If as a result of its own investigation, information provided by a Financial Intermediary or other third-party, or otherwise, a Fund believes, in its sole discretion, that your short-term trading is excessive or that you are engaging in market timing activity, it reserves the right to reject any specific purchase or exchange order. If a Fund rejects your purchase or exchange order, you will not be able to execute that transaction, and the Fund will not be responsible for any losses you therefore may suffer. For transactions placed directly with a Fund, the Fund may consider the trading history of accounts under common ownership or control for the purpose of enforcing these policies. Transactions placed through the same Financial Intermediary on an omnibus basis may be deemed part of a group for the purpose of this policy and may be rejected in whole or in part by a Fund. Certain accounts, such as omnibus accounts and accounts at Financial Intermediaries, however, include multiple investors and such accounts typically provide a Fund with net purchase or redemption and exchange requests on any given day where purchases, redemptions and exchanges of shares are netted against one another and the identity of individual purchasers, redeemers and exchangers whose orders are aggregated may not be known by a Fund. While the Funds monitor for market timing activity, the Funds may be unable to identify such activities because the netting effect in omnibus accounts often makes it more difficult to locate and eliminate market timers from the Funds. The Distributor has entered into agreements with respect to Financial Intermediaries that maintain omnibus accounts with the Transfer Agent pursuant to which such Financial Intermediaries undertake to cooperate with the Distributor in monitoring purchase, exchange and redemption orders by their customers in order to detect and prevent short-term or excessive trading in the Fund’s shares through such accounts. Identification of market timers may also be limited by operational systems and technical limitations. In the event that a Financial Intermediary is determined by a Fund to be engaged in market timing or other improper trading activity, the Fund’s Distributor may terminate such Financial Intermediary’s agreement with the Distributor, suspend such Financial Intermediary’s trading privileges or take other appropriate actions.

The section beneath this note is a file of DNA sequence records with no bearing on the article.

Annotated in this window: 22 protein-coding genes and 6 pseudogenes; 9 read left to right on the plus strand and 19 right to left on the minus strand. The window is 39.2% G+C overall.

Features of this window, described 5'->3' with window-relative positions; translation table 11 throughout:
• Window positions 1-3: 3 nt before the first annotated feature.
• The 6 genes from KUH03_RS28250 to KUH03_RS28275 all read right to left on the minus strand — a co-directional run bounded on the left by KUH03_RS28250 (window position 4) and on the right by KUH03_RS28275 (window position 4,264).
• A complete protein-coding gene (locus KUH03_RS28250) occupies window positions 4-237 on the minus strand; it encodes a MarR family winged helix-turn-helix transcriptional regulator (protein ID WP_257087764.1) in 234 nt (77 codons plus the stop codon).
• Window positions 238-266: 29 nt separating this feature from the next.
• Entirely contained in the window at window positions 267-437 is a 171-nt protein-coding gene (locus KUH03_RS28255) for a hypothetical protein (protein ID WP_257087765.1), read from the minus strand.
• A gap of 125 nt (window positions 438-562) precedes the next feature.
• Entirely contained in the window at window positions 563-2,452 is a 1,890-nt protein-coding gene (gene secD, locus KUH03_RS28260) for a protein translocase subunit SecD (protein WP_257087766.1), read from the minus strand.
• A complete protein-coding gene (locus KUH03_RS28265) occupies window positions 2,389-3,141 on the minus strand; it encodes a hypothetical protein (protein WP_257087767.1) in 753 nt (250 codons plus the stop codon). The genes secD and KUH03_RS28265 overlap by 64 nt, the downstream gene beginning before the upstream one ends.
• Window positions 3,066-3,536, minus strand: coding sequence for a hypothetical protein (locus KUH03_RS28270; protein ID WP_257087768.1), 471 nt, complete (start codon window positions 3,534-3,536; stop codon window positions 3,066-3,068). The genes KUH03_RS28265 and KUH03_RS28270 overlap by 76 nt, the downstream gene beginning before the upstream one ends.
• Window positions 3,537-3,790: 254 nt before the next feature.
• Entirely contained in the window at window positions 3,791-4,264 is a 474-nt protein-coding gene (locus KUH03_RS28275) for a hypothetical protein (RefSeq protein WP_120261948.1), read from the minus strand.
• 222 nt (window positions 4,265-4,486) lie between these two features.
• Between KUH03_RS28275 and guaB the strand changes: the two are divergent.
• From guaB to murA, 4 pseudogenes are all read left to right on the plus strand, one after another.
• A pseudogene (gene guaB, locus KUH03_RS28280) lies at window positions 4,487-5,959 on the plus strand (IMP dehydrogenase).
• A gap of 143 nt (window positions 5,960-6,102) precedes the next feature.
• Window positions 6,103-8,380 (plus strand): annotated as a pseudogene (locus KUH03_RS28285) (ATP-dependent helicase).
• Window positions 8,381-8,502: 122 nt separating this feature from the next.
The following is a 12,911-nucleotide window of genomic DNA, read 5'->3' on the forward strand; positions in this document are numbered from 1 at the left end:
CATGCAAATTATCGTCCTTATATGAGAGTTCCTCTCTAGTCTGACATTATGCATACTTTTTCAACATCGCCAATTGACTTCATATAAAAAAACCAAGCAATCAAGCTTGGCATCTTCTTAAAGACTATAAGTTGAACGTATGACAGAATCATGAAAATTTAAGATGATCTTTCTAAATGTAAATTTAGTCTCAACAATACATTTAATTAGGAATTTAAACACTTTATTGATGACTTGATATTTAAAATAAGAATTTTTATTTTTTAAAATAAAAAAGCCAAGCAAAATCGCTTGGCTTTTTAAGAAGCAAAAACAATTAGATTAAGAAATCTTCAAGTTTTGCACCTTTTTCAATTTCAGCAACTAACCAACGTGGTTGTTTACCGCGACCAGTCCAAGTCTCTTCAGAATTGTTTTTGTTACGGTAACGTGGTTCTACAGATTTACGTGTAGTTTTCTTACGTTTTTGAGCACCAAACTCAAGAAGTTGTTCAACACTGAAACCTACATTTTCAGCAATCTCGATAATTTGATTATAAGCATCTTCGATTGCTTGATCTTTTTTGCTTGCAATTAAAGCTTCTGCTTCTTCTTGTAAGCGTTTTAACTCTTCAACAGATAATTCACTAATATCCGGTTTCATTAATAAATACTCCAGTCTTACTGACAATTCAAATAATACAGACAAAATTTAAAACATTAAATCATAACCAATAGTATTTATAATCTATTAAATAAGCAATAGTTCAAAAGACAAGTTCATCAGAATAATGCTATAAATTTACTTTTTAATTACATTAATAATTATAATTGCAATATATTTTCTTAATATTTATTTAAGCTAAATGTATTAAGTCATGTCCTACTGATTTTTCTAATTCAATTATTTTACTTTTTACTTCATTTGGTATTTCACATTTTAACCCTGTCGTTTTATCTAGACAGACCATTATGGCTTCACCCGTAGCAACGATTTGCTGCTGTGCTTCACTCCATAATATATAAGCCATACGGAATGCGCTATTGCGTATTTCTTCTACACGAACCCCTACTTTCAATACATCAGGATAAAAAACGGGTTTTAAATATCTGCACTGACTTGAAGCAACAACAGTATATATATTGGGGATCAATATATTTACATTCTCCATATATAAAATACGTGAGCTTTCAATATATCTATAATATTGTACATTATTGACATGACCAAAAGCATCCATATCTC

There is no assurance that the methods described above will prevent market timing or other trading that may be deemed abusive.